Lady Hale, Judge and Lord Temporal, on Barbara Hepworth’s Family of Man in the Yorkshire Sculpture Park.
GB Tell me why you chose this.
BH Well, there are lots of beautiful things in the world, but it was the thing that I have seen most recently that took my breath away as a work of art.
GB And you chose something related to family, which has been a huge part of your work. Do you think this is an idealised family or can there be no such thing?
BH Well, I suspect it’s not an idealised family. I suspect that it’s a family with all its faults and its problems and its worries and so on. I mean, looking at it, it’s not a comfortable work of art at all.
GB Does it resonate with the opening of Anna Karenina: “Happy families are all alike; every unhappy family is unhappy in its own way.”
BH I don’t agree with that. I agree that all unhappy families are unhappy in their own way. I actually think that all happy families are happy in their own way as well.
GB And as a feminist, would you have called the group Family of Woman?
BH I don’t know what Barbara Hepworth would have thought when she did it a long time ago. But some of the most beautiful shapes there are the women.
GB It’s amazing how many parallels you and Barbara Hepworth have in your lives and backgrounds. Does that make her work more beautiful to you?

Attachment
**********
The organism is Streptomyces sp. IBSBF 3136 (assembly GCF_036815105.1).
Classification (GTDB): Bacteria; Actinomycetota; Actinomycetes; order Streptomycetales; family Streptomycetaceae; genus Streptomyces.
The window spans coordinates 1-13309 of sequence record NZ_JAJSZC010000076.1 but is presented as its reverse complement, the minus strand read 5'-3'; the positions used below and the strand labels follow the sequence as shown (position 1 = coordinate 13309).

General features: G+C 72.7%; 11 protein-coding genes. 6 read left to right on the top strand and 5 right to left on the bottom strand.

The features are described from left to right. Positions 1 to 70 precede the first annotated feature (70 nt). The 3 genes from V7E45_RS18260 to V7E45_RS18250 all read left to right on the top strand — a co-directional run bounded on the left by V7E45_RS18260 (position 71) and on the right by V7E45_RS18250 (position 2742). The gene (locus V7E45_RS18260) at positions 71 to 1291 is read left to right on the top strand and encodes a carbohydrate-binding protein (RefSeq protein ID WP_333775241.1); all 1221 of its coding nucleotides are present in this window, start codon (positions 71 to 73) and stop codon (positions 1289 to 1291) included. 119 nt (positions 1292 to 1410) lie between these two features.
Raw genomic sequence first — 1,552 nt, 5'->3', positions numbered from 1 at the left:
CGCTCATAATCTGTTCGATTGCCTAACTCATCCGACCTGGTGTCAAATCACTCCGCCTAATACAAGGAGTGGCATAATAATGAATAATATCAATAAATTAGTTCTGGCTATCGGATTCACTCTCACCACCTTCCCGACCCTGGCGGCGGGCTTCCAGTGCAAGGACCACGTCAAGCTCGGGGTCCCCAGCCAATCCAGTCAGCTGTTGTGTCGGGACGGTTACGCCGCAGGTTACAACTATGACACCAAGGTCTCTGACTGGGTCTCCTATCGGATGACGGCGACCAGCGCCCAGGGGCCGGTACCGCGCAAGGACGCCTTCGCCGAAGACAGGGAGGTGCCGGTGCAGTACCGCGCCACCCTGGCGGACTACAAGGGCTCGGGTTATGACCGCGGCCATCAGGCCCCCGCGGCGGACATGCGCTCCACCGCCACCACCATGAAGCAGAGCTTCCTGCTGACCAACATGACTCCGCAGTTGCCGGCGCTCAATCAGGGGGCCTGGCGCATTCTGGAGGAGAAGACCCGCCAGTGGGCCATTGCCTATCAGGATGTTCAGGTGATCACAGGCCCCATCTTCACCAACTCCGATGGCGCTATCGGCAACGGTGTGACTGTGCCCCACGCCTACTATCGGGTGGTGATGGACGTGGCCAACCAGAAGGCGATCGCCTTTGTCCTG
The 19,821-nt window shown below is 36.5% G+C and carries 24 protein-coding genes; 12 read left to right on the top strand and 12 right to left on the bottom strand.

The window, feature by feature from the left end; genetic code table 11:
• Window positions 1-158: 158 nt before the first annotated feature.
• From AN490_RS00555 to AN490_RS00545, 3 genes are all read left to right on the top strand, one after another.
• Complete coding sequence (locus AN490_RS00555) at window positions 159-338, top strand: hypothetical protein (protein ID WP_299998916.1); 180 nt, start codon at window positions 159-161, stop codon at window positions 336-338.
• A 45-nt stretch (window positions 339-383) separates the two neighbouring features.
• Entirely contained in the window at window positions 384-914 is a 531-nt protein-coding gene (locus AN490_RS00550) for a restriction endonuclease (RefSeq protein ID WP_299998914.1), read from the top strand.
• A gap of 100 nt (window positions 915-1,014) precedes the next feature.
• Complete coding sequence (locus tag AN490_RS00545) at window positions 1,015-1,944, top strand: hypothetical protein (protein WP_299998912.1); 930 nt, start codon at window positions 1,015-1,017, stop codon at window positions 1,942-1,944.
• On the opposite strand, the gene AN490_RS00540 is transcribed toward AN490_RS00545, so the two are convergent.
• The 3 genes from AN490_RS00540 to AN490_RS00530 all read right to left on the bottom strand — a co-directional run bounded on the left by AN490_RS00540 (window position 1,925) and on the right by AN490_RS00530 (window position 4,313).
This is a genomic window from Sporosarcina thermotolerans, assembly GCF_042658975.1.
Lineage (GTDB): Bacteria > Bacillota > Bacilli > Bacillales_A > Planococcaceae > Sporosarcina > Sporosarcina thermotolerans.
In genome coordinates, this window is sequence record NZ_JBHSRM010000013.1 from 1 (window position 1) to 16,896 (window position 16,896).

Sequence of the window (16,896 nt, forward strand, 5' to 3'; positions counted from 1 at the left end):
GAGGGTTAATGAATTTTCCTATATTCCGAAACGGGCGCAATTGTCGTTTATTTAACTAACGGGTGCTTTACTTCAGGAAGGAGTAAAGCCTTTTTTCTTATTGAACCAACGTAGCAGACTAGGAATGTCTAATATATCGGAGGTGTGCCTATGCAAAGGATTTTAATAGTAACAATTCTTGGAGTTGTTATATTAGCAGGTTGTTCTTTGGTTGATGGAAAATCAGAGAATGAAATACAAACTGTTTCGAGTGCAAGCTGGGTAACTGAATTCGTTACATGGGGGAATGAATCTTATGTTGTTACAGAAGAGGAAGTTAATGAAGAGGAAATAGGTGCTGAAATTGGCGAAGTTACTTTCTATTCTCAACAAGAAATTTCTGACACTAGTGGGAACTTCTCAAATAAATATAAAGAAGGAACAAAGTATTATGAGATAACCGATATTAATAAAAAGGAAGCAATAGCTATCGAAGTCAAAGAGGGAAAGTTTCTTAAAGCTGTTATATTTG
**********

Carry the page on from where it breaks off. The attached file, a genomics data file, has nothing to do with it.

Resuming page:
BH No, I don’t think so. No, I think it just is beautiful. And of course, where I saw it recently was in the Yorkshire Sculpture Park, very close to where she grew up. And it just grows out of the ground in a most organic but beautiful way. That’s why it’s so spectacular.
GB Modernism as a movement really wanted to challenge traditional views of beauty in art and there were all those angry manifestos at the time, but Barbara Hepworth absolutely believed in beauty. Do you believe that there’s a universal beauty?
BH No, I’m not sure that I believe in a universal beauty. I think what I believe is that there is beauty in many more things than conventional beauty. Conventional, Western European, Greco Roman, Renaissance, all of that is lovely. But there are many other ways to beauty and Barbara Hepworth is an example of that. So is Henry Moore and so are lots of modern sculptors who produce really beautiful objects. So, I’m not sure I believe in universal beauty but I believe in beauty being a very malleable concept.
GB But would you be surprised if somebody didn’t find this group of sculptures beautiful?
BH No, I wouldn’t be surprised because there will be people who would like them to look more like real people.
GB Yes, there’s something quite primitive about them. And I’m wondering if family means the same thing to you, as you look back on generations or forward to future generations.
BH Our visions of the family have changed over centuries, obviously, the purpose of the family has changed, over generations. And yet, what always struck me when I was a family judge, was the strength of family feeling. I mean, even when there were quite dysfunctional family cases going on, nevertheless, that sense of relationship, that sense of knowing more about the other people than anybody else in the whole wide world and the sense of love, and support was really palpable in some of the most dysfunctional families.
GB Barbara Hepworth talks about her work as religious and passionate and magical and a life-giving purposeful force. Do see a spiritual dimension in it?